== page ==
Tuesday, August 21, 2007

A Slice of Organic Life

I checked out this book for two reasons. First, it looked interesting. Second, the editor's name is Sheherazade Goldsmith. Wow! What a cool name! I've always wanted to give my children a musical name, but never was brave enough for something like Sheherazade. That's awesome! Back to my point. This book is a pretty good guide to all things organic, although there's no rhyme or reason to how it's organized. You have how to raise your own chickens, tomatoes, bees, apple trees, goats and whatever else you can think of intermixed with how to make your own soap, paint, baby food, bathtub cleanser, etc. There's also how to conserve energy and water, make your own compost and use untreated wood. It also has a large section on how to live more organically even in very small spaces, like apartments or places with very small yards. It's really interesting and has beautiful photographs. But this kind of book is also depressing to me. There's no way I can do--or more accurately--will want to do most of these things. I did a little dance of joy because our new neighborhood has free recycling, but I'm not going to raise goats or make my own paint. Then I feel bad that I'm exposing my family to toxins and hurting the environment. I just spiral downwards from there, wondering how I can be a good mother and wife if I don't raise our own pork and clean my house with only baking soda! Deep breath. Calm down. The fact is, I do try to conserve. I do try to recycle. I make my own bread and get organic milk from a dairy, for crying out loud. Ignore the fact that they deliver it to my door and that was most likely my primary motivation. The point is, there's only so much people can do, and that's got to count for something, right? I gotta draw the line somewhere and that line is most likely going to be at cloth diapers. There's only so much a woman can do. But go ahead and read the book. It's pretty.


  1. You've done more than I have on the organic front! I've bought produce when it happens to be on sale. Alan and Anya tend to drink soy milk. I actually just taught an Enrichment night about homemade cleaning products. I made some vinegar cleaning wipes (which work just as well as my Costco brand ones) and I can't wait to work on homemade laundry detergent. Several good friend swear by cloth diapers, but I'm just not there. However, I'm considering line drying (but I'd still throw the clothes in the dryer at the end to soften them a little!). We also do a co-op for fresh food. It's been a great deal. And I'm starting to look into CSAs (community supported agriculture).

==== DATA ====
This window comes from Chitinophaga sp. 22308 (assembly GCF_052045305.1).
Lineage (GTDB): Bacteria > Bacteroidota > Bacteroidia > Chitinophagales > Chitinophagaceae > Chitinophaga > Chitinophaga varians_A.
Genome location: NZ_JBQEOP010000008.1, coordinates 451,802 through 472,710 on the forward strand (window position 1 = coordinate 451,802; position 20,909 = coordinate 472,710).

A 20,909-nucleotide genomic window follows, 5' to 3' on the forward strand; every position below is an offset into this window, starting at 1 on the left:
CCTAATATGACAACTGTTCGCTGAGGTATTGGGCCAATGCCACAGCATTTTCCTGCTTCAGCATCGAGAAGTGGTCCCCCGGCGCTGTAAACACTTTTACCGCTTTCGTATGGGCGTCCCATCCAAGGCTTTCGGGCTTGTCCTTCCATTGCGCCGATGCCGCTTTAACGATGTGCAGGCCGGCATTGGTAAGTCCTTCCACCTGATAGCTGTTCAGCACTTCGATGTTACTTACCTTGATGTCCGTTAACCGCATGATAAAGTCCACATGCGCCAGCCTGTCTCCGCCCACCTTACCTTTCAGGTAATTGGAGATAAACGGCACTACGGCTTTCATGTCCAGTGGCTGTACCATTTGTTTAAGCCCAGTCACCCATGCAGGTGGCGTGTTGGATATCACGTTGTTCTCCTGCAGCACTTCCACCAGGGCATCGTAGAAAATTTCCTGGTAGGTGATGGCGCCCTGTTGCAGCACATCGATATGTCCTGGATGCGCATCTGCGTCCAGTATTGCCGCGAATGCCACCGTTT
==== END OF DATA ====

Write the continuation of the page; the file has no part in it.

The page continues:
2. I know line drying will be a huge energy saver, but I just love my clothes from the dryer. They're so soft!
    I looked into a really great CSA when we first got here, but I wasn't ready to pay that much more. You could get a discount if you helped at the farm (2 1/2 hours away) or at the distribution centers, but it just wasn't going to work for us. Then, when I finally decided to just go for it, they had already sold all their shares. Bummer.
    I found a co-op for Western Slope fruit and I can get pears, peaches and apples, but I have no idea if it's organic or not. My first box of peaches should be coming soon and I'm very excited. I haven't found a co-op for anything else yet. One that's within a reasonable distance, anyway. And now I'm going to move and start all over again. I hope Douglas County has some good stuff.
    The dairy is awesome. Seriously, I've never tasted such good milk. It's more expensive than store-bought, but cheaper than organic store-bought. And it's delivered to my door twice a week. I'm in heaven. I would send Mike to the store to get milk at least once a week and he'd come home with much more than milk. I think he has fun shopping, but I'm saving money just by keeping him out of the store.

  3. I think it is line upon line... It takes a while to build up the soil in a typical back yard so that you have some natural fertility. But you will find that with a small garden as a base, that you don't haul the leaves or grass trimmings to the dump... they go back to the garden or on a compost pile. As do the corn husks, watermelon rinds, brown lettuce leaves, cucumber peels, peach pits, peach skins, odd quart of spoiled fruit or old yogurt... and pretty soon you notice that when you turn over the soil that earth worms are not rare, and not skinny sickly fellows anymore...

    So that is a good start. And from this healthy soil you will have some summer meals where you have raised it all. Potatoes, corn, cucumber salad, onions, tomatoes and green beans. How fun that has been for us. Except the green beans. They don't seem to like us much. Some years there is extra to freeze or can, and then you get to enjoy your produce when the wind and snow are blowing. Very cozy.

    Annie often hangs our shirts and blouses on the line on hangers, and they are almost wrinkle free and smell so good. Blue jeans sometimes get a few minutes in the dryer and finish on the line, and are really pretty soft.

    Anyway, it looks like a very fun book. I will have to see if we can get an interlibrary loan.

    When we were first married, Grandpa and Grandma and Annie and I spent and afternoon with a huge cauldron of hot, rendered pork fat and about six cans of Draino and ended up with almost #150 of soap. It wasn't face soap - powerful stuff. If you water was fairly soft it worked well as a laundry soap. Annie used it for a while, and Grandma pretty much used it up. I know we won't repeat that experiment as Annie is a real Tide fan now. But it was an interesting afternoon.